Well, as with all magic, there were unbelievers. It wasn’t but an hour later, when another ruffian strode to the Professor’s wagon and called him out. As the Professor was unaccustomed to gunfighting etiquette, he went to his window in the side of his wagon and peered out. With both hands on the windowsill, he asked, “Yes, what can I do for you?”
“They say you’re a magician. That true?” asked Red, who was really bald, but he may have been red at one time.
The Professor shook his head. “No, I’m a professor. Hardly a magician.”
“You kill Bart, or not?”
“Was that the man who died?” asked the Professor.
“Yahr, that were Bart. Bart were my friend.”
“My condolences,” said the Professor, pulling back from the window.
“I don’t want your condolences. I want your blood. I want your head,” shouted Red, pulling his gun. Well, the gun went off halfcocked. No sooner had the gun cleared Red’s belt than it fired. It made a rather nasty hole in Red’s foot. He dropped his gun and tried to grab his foot. He fell backwards on the ground. As luck would have it, he scared a nearby horse which planted its hoof on Red’s head. Red died.
The Professor got several free drinks after that, and the company of some of the ladies on the balconies. As time passed, the Professor’s reputation grew. When anything strange happened, it was the Professor’s doing. He could even make it rain. Of course, knowing a little about meteorology helped. The Indians called him Chalaco, voice of the Great Spirit.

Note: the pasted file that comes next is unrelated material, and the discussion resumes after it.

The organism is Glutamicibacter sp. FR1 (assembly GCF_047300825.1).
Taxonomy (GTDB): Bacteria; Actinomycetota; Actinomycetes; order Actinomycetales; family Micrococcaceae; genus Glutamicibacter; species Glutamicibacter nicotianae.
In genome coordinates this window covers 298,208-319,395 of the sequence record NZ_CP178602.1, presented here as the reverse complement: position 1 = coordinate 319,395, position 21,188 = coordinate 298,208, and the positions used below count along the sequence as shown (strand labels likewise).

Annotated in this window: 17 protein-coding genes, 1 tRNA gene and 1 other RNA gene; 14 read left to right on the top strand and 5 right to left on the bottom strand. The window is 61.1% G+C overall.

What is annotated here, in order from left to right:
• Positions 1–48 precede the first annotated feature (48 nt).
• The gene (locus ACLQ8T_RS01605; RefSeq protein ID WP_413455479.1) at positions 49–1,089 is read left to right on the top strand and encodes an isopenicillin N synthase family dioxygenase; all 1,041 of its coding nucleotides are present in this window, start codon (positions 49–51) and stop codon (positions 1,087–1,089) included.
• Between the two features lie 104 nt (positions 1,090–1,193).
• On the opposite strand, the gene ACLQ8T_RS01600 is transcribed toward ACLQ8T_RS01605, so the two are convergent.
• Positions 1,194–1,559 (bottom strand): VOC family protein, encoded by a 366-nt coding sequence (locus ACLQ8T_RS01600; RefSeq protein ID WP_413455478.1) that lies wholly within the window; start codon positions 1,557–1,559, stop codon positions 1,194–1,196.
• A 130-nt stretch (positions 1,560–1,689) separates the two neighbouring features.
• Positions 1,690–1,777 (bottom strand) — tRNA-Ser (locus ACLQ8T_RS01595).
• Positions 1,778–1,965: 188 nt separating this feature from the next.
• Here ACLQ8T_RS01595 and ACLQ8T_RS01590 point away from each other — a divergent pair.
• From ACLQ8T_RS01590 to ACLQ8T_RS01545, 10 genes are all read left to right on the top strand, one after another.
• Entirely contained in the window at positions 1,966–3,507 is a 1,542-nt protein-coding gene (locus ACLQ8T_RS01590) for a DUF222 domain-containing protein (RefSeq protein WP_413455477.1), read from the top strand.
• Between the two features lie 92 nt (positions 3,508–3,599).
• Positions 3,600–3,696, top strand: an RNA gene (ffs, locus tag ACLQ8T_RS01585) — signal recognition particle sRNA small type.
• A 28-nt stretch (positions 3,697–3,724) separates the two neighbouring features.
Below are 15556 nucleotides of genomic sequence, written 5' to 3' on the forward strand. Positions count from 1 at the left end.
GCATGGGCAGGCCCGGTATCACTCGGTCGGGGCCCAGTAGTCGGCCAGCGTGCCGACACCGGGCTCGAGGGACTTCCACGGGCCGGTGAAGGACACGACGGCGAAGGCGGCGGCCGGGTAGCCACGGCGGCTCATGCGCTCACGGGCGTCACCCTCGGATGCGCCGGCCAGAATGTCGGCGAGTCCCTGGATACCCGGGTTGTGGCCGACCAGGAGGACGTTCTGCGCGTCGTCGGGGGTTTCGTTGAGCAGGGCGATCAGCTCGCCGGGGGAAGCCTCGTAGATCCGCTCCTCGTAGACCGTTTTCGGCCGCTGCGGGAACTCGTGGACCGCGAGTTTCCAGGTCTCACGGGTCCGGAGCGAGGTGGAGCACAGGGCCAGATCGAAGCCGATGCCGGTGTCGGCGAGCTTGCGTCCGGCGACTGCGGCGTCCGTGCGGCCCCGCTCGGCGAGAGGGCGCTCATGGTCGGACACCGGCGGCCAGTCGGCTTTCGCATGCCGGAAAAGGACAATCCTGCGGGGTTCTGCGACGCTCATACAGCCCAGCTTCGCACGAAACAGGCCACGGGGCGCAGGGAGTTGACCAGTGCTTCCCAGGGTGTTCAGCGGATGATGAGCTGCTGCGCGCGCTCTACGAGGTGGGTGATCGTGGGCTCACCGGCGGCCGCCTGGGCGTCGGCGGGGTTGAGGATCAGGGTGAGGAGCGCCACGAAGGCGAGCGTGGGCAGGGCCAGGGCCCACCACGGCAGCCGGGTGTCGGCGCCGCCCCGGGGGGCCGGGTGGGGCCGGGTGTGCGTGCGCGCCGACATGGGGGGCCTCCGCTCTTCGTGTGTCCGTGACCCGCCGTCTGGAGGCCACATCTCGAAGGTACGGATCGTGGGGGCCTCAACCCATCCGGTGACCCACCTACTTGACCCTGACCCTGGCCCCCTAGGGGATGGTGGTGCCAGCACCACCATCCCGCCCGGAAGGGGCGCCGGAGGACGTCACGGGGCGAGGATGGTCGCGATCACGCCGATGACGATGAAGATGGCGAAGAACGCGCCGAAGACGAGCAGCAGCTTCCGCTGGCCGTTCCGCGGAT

The Strip did not have a mayor or town council, but they had a Sheriff. Well, they did until winter came. The Professor left when the first snow fell. He was Southern born and bred. While a few men tried facing the Professor, he never fired a shot. Never carried a gun. Funny what a cane can do. All he had was his top hat, a purple cravat, and a bamboo cane (the brass headed cane no longer had a head). That and magic.
It’s not clear where the Professor went. Some said to Texas, other’s to California. Wherever it was, his reputation grew. Dime novels were written about him. Every medicine man became the Professor. There was the occasional kid eager for a reputation who would challenge a medicine man. The kid usually won, but not always. The Professor got credit when the kid lost. Sometimes, they both won. Here, it was less magic than persuasion. The Professor no longer needed his elixirs and potions. He still kept his cane. His time in the Strip gave him something his magic couldn’t. He found courage. With courage, he could talk himself and the kid out of a fight.
The Strip had sheriffs come and go after the Professor. Mostly go, and not often under their own power. There have been many a gunfighting Sheriff, but there has never been any with magic.